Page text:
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Longitudinal persistence with secondary prevention therapies relative to patient risk after myocardial infarction
  1. Supriya Shore1,
  2. Philip G Jones2,
  3. Thomas M Maddox3,4,
  4. Steven M Bradley3,4,
  5. Joshua M Stolker5,
  6. Suzanne V Arnold2,6,
  7. Susmita Parashar1,
  8. Pamela Peterson4,7,
  9. Deepak L Bhatt8,
  10. John Spertus2,6,
  11. P Michael Ho3,4
  1. 1Emory University School of Medicine, Atlanta, Georgia, USA
  2. 2Saint Luke's Mid America Heart Institute, Kansas City, Missouri, USA
  3. 3Veterans Affairs Eastern Colorado Health Care System, Denver, Colorado, USA
  4. 4University of Colorado—School of Medicine, Aurora, Colorado, USA
  5. 5Saint Louis University, St Louis, Missouri, USA
  6. 6University of Missouri-Kansas City, Kansas City, Missouri, USA
  7. 7Denver Health Medical Center, Denver, Colorado, USA
  8. 8Brigham and Women's Hospital and Harvard Medical School, Boston, Massachusetts, USA
  1. Correspondence to Dr Supriya Shore, Division of Cardiology, Department of Medicine, Emory University School of Medicine, 101 Woodruff Circle, WMB 308, Atlanta, GA 30322, USA; supriyashore{at}hotmail.com

Abstract

Background Prior studies have demonstrated that patients with high-risk acute myocardial infarction (AMI) are less likely to receive guideline-directed medications during hospitalisation. It is unknown if this paradox persists following discharge. We aimed to assess if persistence with guideline-directed medications post discharge varies by patients’ risk following AMI.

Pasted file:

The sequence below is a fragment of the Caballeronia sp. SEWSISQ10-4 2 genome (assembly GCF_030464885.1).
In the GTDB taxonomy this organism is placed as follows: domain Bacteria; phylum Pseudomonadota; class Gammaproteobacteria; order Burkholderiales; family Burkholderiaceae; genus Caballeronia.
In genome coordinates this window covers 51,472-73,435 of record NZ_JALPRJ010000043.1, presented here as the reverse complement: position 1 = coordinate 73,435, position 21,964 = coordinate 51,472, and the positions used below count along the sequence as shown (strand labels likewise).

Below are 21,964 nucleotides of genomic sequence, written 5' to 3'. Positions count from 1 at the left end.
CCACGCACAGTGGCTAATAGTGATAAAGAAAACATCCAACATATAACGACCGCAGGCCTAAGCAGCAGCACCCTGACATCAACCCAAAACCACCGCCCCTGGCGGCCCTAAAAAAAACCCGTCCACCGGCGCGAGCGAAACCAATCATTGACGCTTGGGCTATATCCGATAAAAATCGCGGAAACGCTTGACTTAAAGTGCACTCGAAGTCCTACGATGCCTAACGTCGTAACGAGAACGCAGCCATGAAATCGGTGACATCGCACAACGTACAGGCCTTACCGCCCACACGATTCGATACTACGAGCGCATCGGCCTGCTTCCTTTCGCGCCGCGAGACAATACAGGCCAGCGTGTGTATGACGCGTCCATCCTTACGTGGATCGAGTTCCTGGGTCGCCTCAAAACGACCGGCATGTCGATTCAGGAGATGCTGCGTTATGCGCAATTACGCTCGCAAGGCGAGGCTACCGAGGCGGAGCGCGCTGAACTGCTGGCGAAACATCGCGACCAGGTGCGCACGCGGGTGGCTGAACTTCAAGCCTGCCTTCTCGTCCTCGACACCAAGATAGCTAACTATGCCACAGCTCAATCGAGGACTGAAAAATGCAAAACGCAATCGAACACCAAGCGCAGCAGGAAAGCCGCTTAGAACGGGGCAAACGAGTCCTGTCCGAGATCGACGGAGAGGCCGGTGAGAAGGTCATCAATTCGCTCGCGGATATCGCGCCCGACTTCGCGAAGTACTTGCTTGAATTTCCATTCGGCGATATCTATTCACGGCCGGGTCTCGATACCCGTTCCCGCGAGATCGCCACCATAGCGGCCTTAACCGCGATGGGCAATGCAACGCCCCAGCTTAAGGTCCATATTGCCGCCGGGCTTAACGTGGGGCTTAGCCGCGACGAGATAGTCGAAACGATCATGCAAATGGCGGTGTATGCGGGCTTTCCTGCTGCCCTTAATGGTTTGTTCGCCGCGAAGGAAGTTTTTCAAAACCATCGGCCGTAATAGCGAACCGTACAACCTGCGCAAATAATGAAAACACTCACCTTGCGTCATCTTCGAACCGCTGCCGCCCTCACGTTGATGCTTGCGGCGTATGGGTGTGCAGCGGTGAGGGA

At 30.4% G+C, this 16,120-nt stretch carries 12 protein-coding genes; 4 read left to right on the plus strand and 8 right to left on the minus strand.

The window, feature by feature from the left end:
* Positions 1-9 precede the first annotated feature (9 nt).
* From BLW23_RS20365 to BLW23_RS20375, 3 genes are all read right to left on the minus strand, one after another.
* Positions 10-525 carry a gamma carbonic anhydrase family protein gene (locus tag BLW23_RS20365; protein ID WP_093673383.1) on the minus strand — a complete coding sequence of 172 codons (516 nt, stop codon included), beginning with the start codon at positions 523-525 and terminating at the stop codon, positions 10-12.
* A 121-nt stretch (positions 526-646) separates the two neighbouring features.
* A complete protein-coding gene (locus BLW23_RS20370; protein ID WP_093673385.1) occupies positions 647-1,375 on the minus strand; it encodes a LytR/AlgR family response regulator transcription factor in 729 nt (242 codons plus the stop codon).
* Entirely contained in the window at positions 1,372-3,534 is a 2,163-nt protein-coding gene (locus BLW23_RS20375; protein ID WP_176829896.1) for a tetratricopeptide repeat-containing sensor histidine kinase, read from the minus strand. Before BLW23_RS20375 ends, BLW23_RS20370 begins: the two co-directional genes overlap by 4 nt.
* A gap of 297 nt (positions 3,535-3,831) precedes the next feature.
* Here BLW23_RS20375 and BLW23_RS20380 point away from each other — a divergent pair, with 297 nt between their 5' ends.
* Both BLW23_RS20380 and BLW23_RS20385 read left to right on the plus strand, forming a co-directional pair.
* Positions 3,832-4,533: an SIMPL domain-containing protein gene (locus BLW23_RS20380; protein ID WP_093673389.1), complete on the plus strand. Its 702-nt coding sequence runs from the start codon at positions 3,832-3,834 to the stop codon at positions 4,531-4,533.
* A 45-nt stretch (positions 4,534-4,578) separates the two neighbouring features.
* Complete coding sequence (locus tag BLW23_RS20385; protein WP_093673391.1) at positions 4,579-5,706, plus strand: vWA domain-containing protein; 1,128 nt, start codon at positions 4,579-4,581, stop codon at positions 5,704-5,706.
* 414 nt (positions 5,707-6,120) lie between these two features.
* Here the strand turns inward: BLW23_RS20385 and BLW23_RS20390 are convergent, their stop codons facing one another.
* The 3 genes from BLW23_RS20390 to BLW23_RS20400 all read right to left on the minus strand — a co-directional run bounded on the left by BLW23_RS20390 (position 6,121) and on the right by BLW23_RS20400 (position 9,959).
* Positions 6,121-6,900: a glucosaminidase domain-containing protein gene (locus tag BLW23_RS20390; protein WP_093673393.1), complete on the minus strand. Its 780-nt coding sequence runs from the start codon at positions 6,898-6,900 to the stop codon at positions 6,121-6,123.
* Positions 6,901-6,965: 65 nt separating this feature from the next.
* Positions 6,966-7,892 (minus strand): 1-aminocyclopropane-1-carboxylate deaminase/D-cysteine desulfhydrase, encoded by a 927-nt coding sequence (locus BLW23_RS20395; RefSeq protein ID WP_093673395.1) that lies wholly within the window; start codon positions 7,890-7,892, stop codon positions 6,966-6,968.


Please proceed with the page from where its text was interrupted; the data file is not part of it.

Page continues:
Methods Data were analysed from two prospective, multicentre US AMI registries. The primary outcome was persistence with all prescribed guideline-directed medications (aspirin, β-blockers, statins, angiotensin-antagonists) at 1, 6 and 12 months post discharge. The association between risk and medication persistence post discharge was assessed using multivariable mixed-effect models.

Results Among 6434 patients with AMI discharged home, 2824 were considered low-risk, 2014 intermediate-risk and 1596 high-risk for death based upon their Global Registry of Acute Coronary Event (GRACE) 6-month risk score. High-risk was associated with a lower likelihood of receiving all appropriate therapies at discharge compared with low-risk patients (relative risk (RR) 0.90; 95% CI 0.87 to 0.94). At 12 months, the rate of persistence with all prescribed therapies was 61.5%, 57.9% and 45.9% among low-risk, intermediate-risk and high-risk patients, respectively. After multivariable adjustment, high-risk was associated with lower persistence with all prescribed medications (RR 0.87; 95% CI 0.82 to 0.92) over follow-up. Similar associations were seen for individual medications. Over the 5 years of the study, persistence with prescribed therapies post discharge improved modestly among high-risk patients (RR 1.05; 95% CI 1.03 to 1.08 per year).

Conclusions High-risk patients with AMI have a lower likelihood of persistently taking prescribed medications post discharge as compared with low-risk patients. Continued efforts are needed to improve the use of guideline-directed medications in high-risk patients.

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